“Every human being is born a prince or princess; early experiences convince some that they are frogs, and the rest of the pathological development follows from this” (Berne, 1966, pp. 289-290).

Moreover, the social and cultural conditions of living are increasingly competitive, time pressured, intense, confusing, and, when added to personal experiences of trauma or neglect, may result in increased instances of psychological distress (e.g., 2014 had the highest number [130] of UK adult student suicides: Office for National Statistics). Often the conditions of living are the cause of distress: the ‘problem’ does not necessarily reside within or as part of the individual. In the words of R. D. Laing, the celebrated radical psychiatrist, “Insanity is a perfectly rational adjustment to an insane world”.

Dali’s “The Temptation of Saint Anthony”

Salvador Dali

The difference between being mad and eccentric, and the acceptance of these in society, is often determined by degree of wealth or success: exemplified by creative genius – see Dali and his The Temptation of Saint Anthony above. The very needy or distressed are not seen as such because of their position in society or their acceptance by favourable sections of the population. Paranoia, narcissism and rigid dichotomous thinking (as indicators or symptoms of distress) displayed by elected world leaders, for instance, would attract the attention of health care professionals under very different circumstances.

Yet these characteristics may also be becoming more prevalent in various societies. Democratically elected leaders are after all voted in by sizable minorities who may recognise, applaud and share those characteristics. In addition, our own habitual practices when set against other cultural standards may not seem to be altogether beneficial or rational including the derogatory categorisation of people according to their level of social conformity. The DSM only completely removed the category of homosexuality (“Sexual Orientation Disturbance”) from the list of disorders in 1987. Therefore it becomes increasingly difficult to separate the so called ‘mentally ill’ from the so called ‘mentally well’.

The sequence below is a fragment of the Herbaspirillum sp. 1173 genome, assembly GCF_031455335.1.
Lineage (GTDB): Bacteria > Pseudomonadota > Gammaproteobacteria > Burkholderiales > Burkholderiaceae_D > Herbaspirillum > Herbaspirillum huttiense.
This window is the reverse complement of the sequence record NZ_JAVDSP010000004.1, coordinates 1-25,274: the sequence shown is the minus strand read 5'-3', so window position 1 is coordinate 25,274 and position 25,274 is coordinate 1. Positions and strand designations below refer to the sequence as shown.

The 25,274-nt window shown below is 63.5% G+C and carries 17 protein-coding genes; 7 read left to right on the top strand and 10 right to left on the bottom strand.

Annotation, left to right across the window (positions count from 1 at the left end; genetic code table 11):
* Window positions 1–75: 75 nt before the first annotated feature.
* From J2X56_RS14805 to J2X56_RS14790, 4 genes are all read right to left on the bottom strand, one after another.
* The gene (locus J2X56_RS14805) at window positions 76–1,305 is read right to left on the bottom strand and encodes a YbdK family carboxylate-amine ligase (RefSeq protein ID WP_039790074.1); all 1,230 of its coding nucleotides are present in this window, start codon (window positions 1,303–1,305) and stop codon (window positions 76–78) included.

Key References

Szasz, T. (2011). The myth of mental illness: 50 years later. The Psychiatrist, 35, 179-182.
Whitaker, C. (1976).The hindrance of theory in clinical work. In, P. J. Guerin (Ed.) Family therapy: Theory and practice (pp. 317-329). New York: Gardener Press.
Laing, R. D. (1965). The divided self. Harmondsworth, Middlesex: Pelican Books.
Berne E. (1966). Principles of group treatment. New York: Oxford University Press
Rosenhan D. L. et al (1973). On Being Sane in Insane Places. Science, 179, 250-258
Ehrenreich, B. (2010). Smile or Die: How Positive Thinking Fooled America and the World. London: Granta

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Animal rescues in the spotlight

Dr. Anke Franz, Senior Lecturer at CCCU discusses the regulations, or lack thereof, effecting the wellbeing of animals under the care of animal rescues and sanctuaries.